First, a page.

SALEM, Oregon — Amidst a crowd of students and advocates rallying for stronger gun regulations, Oregon Gov. Kate Brown signed Monday the first piece of legislation addressing the issue since the deadly shooting at Marjory Stoneman Douglas High School last month.
The law expands the prohibition of gun ownership to people convicted of domestic violence against non-married intimate partners — closing the so-called "boyfriend loophole."
It also blocks people convicted of misdemeanor stalking from owning a gun.
"Closing the 'intimate partner' is an important step to keep Oregonians safer from gun violence," Brown said. "I'm hopeful that the tide is turning on our nation's gun debate."
The legislation was one of Brown's top priorities coming into the short legislative session, which ended Saturday.
Before the signing event — which included speeches from Moms Demand Action representatives, legislators and a student activist — the governor held a 25-minute discussion with high school and college students about gun violence.
Moms Demand Action reached out to the governor's office, a spokesman said, to organize the exchange, and all 11 students supported stronger gun control measures.
Much of the conversation revolved around the intersection of mental health care and accessibility to firearms.
The students said stigma around mental health issues still exists in some places. And in places where conversations about seeking help are more socially acceptable, often resources aren't readily available.
"If you are just willing to try, and then you get told it's going to be a month, I think that that's discouraging to people," said Grace Bulger, a senior at the University of Oregon.
In many high schools, counselors are also responsible for class scheduling, cutting into any time available for having conversations with students.
Additionally, the students told Brown that communication from administrators can be lacking when it comes to mental health services. Grace Didway, a senior at Oregon City High School, said that those resources had not once been mentioned in her advisory class, which exists to share information with students.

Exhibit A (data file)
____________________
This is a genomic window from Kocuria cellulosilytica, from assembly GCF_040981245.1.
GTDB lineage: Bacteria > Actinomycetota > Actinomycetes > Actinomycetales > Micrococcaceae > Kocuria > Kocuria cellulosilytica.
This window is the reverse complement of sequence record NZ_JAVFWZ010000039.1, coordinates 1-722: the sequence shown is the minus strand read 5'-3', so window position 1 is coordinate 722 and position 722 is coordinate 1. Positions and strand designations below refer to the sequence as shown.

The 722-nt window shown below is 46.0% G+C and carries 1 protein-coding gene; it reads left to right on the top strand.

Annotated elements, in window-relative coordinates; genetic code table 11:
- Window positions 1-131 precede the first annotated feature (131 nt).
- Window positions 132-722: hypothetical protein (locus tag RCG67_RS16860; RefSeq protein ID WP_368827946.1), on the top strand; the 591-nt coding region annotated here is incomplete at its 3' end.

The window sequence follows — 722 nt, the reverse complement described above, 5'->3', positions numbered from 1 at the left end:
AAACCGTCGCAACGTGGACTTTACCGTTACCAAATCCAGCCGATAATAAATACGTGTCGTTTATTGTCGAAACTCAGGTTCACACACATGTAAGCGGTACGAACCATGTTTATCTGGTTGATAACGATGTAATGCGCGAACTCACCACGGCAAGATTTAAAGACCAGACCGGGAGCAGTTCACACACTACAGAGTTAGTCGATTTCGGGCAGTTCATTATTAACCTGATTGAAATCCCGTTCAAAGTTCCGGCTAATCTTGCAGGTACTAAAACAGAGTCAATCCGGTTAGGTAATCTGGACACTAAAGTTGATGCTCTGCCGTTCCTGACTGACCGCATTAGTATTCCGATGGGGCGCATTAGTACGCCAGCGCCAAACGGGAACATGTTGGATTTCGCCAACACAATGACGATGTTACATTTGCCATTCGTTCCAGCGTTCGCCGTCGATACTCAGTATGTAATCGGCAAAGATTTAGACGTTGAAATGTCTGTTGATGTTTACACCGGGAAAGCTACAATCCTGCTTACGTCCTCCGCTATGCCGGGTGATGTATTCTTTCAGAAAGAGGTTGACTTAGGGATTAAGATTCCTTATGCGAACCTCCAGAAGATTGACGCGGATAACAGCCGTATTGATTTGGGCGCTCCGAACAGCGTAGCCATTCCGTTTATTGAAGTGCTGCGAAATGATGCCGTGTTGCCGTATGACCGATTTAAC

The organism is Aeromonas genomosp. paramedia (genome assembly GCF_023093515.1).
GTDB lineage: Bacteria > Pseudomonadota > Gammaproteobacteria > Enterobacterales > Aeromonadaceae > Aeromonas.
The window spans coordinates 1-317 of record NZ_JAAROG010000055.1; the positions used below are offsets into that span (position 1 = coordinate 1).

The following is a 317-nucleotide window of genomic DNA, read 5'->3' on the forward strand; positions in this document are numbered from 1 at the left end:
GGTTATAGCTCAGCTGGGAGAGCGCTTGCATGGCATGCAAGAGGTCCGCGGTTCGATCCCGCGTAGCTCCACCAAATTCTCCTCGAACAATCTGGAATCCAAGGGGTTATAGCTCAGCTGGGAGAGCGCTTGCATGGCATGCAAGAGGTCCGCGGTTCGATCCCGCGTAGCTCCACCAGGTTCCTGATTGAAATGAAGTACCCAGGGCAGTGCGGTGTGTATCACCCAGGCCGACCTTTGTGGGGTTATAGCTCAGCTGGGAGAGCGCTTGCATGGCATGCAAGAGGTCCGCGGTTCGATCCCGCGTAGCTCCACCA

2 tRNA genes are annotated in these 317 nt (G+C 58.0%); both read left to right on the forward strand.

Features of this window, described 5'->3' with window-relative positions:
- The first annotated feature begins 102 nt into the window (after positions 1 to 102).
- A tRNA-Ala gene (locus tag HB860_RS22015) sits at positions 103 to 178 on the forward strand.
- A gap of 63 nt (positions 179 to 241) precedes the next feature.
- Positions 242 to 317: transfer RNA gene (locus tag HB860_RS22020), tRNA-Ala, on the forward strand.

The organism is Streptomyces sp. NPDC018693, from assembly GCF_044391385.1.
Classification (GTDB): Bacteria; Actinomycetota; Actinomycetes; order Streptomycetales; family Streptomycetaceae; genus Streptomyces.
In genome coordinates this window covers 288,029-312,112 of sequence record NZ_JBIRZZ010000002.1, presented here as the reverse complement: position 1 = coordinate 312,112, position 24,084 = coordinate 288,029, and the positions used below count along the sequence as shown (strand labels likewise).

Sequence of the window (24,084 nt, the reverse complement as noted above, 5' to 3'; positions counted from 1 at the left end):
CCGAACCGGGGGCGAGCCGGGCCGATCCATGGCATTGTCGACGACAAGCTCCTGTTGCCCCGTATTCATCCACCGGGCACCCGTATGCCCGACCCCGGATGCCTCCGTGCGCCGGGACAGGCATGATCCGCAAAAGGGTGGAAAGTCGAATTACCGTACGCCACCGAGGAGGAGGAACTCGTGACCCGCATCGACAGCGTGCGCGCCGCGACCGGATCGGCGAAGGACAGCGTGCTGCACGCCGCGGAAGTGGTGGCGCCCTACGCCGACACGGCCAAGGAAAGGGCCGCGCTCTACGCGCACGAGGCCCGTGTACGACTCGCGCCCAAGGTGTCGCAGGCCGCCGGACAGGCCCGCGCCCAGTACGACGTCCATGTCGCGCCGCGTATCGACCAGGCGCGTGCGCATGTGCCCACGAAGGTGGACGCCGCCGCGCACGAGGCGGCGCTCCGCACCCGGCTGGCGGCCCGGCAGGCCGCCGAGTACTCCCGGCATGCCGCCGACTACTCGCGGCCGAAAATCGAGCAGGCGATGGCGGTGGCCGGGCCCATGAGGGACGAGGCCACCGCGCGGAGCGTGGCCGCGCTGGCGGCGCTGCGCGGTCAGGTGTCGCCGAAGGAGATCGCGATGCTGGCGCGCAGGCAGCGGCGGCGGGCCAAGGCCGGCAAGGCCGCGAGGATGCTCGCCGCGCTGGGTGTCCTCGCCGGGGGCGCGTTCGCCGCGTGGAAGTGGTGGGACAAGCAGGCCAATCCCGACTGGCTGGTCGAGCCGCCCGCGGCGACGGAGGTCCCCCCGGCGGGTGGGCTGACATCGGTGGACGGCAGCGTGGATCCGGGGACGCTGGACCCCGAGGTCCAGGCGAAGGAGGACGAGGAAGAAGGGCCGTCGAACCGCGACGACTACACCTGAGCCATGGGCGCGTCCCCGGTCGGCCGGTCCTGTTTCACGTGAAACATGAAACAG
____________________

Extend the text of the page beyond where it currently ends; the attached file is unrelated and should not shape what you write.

"Starting freshman year, day one, we need to make sure students are aware of the opportunities available to them in their school," she said.
Brown agreed this was a problem, ascribing blame to a lack of resources and trained professionals on staff. She encouraged the students to push administrations, especially at universities, to bring more counselors on campus.
Underpinning the entire conversation were the deaths of 17 people at Marjory Stoneman Douglas High School in Parkland, Fla., last month.
There was support in the room for banning assault weapons, including the popular AR-15-style rifle that was used by the Parkland shooter, and bump stocks, which are used to achieve full-automatic fire rates with a semi-automatic weapon.
But Brown cautioned that there was only so much Oregon could do on its own. Banning weapons or accessories wouldn't make much difference, she said, because they can easily be carried across state lines.
She said the federal government needs to step in and should do so immediately.
"Now is the time for real change," she later reiterated to the gathered crowd before signing the bill. "Let's make it happen."
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